As health officials waited to discover when the swine flu epidemic might make its first appearance in Florida, efforts to plan for a possible outbreak moved into high gear Thursday.
School officials are figuring out what would happen if they had to close schools where children are diagnosed with the flu. Hospitals are reviewing procedures for preventing the spread of a highly contagious virus. Businesses have started talking to employees about how to keep going in the face of an outbreak that is still not entirely understood.
Unlike hurricanes, where emergency planning focuses on bringing people together in safe places, a contagious infection like swine flu calls for social isolation.
The Centers for Disease Control and Prevention recommends that all students get sent home, possibly for a week, if a case of swine flu is confirmed at their school. Across the nation, schools — even those with no flu cases — were closing Thursday.
"One of the things we're going to have to do very quickly is let parents know that's a possibility," said Carol Madura, coordinator of emergency response and crisis management for Pinellas schools.
Her district is exploring ways to deliver lessons to students at home so their studies aren't badly disrupted.
If it surfaces in a local school, swine flu "is going to impact the budgets. It's going to impact the calendar. It's going to impact delivery of instruction," said Steve Ayers, Hillsborough school district's liaison for emergency planning. "It could impact graduation."
Even if they're closed for their normal business, schools could remain an important community gathering point. In Pasco, the district has drawn up plans with state and local health departments to use school sites for vaccinating the general public, if necessary, said acting health supervisor Lisa Kern.
Businesses need plan
Closed schools pose a childcare nightmare. But workers without children also have reason to be concerned. One concern is whether people who fear losing their jobs in this economic climate will call in sick when they don't feel well.
For local businesses, that's just one worry in a long list created by the threat of a swine flu pandemic.
Progress Energy told employees Thursday to take seven days off starting today if they or immediate family members recently traveled to Mexico. Employees will get paid leave or work at home if possible, said spokeswoman Suzanne Grant.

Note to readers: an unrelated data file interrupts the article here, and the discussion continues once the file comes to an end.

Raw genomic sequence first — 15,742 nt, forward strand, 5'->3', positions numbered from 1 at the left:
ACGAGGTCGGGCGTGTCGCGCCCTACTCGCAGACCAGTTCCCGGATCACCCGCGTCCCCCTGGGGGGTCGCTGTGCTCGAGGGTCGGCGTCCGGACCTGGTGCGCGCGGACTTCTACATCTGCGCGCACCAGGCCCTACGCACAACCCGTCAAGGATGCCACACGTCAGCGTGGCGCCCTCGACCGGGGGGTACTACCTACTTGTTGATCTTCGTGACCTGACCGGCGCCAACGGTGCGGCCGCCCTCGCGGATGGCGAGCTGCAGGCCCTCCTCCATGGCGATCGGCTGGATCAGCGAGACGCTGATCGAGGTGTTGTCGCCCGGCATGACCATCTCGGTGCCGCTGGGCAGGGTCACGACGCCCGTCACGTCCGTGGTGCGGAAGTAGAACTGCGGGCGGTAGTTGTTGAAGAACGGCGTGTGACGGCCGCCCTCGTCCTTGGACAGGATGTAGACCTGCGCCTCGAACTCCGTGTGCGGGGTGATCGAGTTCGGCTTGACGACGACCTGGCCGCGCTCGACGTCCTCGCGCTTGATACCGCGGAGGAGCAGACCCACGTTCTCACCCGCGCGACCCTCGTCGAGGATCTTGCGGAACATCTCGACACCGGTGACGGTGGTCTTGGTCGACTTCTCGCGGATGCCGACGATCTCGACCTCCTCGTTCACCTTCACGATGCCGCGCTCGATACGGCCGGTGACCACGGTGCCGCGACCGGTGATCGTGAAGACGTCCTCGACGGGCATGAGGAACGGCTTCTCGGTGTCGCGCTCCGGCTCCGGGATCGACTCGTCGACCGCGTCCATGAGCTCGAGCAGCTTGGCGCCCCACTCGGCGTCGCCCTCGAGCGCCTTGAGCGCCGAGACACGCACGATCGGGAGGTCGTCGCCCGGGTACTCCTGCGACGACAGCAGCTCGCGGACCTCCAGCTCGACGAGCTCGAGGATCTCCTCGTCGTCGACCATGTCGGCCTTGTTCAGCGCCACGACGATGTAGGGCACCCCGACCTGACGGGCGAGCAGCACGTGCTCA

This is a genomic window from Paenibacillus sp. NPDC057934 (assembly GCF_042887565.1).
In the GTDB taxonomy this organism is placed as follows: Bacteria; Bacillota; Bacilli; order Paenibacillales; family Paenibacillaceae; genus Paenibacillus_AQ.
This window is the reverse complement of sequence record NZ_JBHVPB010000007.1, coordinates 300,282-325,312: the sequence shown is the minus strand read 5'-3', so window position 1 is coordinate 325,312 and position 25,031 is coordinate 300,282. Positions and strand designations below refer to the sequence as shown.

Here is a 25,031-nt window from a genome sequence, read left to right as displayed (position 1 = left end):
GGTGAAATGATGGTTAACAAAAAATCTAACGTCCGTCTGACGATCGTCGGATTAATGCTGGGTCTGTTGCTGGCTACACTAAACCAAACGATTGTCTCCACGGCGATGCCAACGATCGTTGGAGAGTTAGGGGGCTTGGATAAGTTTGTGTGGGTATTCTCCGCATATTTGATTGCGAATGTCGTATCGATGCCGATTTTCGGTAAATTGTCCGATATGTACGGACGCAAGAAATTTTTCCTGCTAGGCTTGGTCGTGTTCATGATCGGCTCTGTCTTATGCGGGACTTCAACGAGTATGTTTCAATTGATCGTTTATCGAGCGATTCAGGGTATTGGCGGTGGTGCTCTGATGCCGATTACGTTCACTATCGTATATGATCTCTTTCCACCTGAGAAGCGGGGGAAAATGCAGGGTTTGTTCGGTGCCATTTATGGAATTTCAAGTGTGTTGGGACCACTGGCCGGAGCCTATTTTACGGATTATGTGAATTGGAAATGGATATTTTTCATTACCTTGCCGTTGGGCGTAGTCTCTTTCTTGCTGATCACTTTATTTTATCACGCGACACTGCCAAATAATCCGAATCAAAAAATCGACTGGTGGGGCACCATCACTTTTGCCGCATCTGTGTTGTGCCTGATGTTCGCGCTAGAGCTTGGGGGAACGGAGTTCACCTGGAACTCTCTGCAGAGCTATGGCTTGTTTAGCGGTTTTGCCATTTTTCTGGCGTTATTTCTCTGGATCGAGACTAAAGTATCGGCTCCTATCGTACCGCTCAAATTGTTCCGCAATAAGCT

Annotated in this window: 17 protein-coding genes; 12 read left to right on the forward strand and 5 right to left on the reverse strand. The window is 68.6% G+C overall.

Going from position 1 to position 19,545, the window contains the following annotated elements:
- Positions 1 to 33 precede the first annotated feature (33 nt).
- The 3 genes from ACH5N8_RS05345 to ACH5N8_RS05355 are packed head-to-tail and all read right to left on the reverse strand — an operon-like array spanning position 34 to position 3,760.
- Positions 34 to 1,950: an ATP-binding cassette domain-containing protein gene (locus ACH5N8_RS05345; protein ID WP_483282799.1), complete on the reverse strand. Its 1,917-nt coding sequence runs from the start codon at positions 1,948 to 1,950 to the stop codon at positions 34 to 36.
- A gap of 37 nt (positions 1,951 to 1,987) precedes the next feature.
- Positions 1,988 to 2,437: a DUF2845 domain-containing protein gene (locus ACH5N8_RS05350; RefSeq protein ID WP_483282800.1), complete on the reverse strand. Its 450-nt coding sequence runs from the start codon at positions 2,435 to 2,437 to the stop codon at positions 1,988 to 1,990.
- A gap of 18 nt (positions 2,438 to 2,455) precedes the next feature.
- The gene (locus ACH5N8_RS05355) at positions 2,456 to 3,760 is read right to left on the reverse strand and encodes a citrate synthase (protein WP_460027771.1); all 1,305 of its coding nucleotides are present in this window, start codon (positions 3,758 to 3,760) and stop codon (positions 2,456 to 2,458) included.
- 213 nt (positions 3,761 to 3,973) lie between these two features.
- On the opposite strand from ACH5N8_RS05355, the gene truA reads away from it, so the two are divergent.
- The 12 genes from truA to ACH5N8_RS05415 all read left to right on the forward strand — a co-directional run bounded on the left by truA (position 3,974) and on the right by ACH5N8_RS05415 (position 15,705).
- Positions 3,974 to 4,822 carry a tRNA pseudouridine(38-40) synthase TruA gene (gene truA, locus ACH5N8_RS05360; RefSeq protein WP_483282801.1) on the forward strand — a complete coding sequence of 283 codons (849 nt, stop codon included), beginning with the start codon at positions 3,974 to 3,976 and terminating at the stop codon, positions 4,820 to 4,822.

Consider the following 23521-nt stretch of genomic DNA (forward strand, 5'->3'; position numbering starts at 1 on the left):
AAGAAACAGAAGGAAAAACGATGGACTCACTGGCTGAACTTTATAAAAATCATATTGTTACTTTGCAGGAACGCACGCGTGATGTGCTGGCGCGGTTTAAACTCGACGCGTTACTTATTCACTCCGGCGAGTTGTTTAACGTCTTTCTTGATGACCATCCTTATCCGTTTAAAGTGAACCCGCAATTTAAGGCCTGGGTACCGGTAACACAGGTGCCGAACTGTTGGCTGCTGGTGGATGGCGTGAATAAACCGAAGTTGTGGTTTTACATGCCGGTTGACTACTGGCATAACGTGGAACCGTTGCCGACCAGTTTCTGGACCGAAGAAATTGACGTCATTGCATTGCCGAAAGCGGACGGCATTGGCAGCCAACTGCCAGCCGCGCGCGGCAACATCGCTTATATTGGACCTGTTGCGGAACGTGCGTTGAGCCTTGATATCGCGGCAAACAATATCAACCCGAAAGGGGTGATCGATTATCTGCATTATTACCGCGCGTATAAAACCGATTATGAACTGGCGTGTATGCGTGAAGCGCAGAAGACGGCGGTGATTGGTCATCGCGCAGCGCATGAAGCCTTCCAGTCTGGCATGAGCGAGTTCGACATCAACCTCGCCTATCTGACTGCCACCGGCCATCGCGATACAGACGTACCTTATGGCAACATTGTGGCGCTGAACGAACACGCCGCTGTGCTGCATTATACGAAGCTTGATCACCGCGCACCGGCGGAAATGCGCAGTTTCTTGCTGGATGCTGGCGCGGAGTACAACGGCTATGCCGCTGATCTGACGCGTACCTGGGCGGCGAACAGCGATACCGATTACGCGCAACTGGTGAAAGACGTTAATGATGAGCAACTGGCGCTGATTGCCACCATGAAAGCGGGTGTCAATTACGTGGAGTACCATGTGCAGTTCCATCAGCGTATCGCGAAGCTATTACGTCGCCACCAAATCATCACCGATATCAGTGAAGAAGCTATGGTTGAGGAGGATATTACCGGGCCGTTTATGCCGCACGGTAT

Employees planning to visit Mexico will be required to stay away from work seven days immediately after returning. Those days will be unpaid unless they use vacation time. The company also reminded employees to stay home if sick and follow basic hygiene steps like hand-washing.
The TradeWinds Island Resorts in St. Pete Beach ordered portable hand-sanitizing devices for lobbies, meeting rooms and other common areas. Housekeepers will put hand wipes in each guest room daily and spray rooms with antibacterial liquid, said Keith Overton, chief operating officer for the resorts.
If a case of swine flu is identified in the Tampa Bay area, he said, the resort will monitor employees reporting to work for fever symptoms. Anyone with a temperature of 100.4 or higher will be sent home or go to a clinic for a blood test. They'll need a doctor's note to return for work.
"We're doing these things to give a sense of comfort for guests,'' Overton said.
Health officials ready
State health officials have been planning for a pandemic that could reach Florida for about three years, noted Steve Huard, spokesman for the Hillsborough County Health Department.
He said health officials are communicating daily with hospitals to make sure they have the latest information. They are reviewing strategies for distributing medication to the public at large.
Key emergency centers like Tampa General Hospital are turning to plans already in place. For now, TGH is expanding its use of signs that encourage people with respiratory problems to wear masks.
Should a full outbreak occur, Tampa General could place the hospital on lockdown, so everybody who enters the hospital is screened for flu symptoms. It could cancel elective procedures, so health care workers could focus on the sick.
"Everybody is going to be in trouble if we hit record numbers, because we know that resources are something that we can't control," said Peggy Thompson, director of infection prevention at Tampa General Hospital. "Our best avenue is preventing people from getting sick and providing antiviral medication to them if they do get sick."
Officials say they're thinking beyond the immediate situation.
"We have to use this opportunity over the next few months to think about what plans we have in place and be prepared for whatever may come in the fall," said Donna Petersen, dean of the University of South Florida's College of Public Health. "We really can't become complacent when this one dies down, which I expect it will."
Times staff writer Tom Marshall contributed to this report. Letitia Stein can be reached at firstname.lastname@example.org or (813) 226-3322. For more health news, visit tampabay.com/health.